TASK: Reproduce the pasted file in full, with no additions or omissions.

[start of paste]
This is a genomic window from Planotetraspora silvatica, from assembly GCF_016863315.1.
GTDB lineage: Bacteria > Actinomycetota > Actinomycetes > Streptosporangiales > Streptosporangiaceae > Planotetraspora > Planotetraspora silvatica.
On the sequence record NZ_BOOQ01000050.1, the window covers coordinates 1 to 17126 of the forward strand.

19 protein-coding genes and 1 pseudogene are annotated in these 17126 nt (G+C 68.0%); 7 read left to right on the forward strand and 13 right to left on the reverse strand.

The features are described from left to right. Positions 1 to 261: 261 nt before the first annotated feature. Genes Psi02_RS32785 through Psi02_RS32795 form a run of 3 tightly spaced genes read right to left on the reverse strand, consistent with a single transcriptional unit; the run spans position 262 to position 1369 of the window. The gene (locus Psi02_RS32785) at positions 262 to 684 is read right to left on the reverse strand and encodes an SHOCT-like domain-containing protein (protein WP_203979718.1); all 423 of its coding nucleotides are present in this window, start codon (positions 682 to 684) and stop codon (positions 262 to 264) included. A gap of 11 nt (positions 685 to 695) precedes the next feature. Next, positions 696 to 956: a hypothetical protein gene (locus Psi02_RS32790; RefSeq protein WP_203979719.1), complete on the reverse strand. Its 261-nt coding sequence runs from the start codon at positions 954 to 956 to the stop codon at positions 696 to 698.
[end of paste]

This is a genomic window from Planotetraspora silvatica, from assembly GCF_016863315.1.
GTDB lineage: Bacteria > Actinomycetota > Actinomycetes > Streptosporangiales > Streptosporangiaceae > Planotetraspora > Planotetraspora silvatica.
On the sequence record NZ_BOOQ01000050.1, the window covers coordinates 1 to 17126 of the forward strand.

19 protein-coding genes and 1 pseudogene are annotated in these 17126 nt (G+C 68.0%); 7 read left to right on the forward strand and 13 right to left on the reverse strand.

The features are described from left to right. Positions 1 to 261: 261 nt before the first annotated feature. Genes Psi02_RS32785 through Psi02_RS32795 form a run of 3 tightly spaced genes read right to left on the reverse strand, consistent with a single transcriptional unit; the run spans position 262 to position 1369 of the window. The gene (locus Psi02_RS32785) at positions 262 to 684 is read right to left on the reverse strand and encodes an SHOCT-like domain-containing protein (protein WP_203979718.1); all 423 of its coding nucleotides are present in this window, start codon (positions 682 to 684) and stop codon (positions 262 to 264) included. A gap of 11 nt (positions 685 to 695) precedes the next feature. Next, positions 696 to 956: a hypothetical protein gene (locus Psi02_RS32790; RefSeq protein WP_203979719.1), complete on the reverse strand. Its 261-nt coding sequence runs from the start codon at positions 954 to 956 to the stop codon at positions 696 to 698.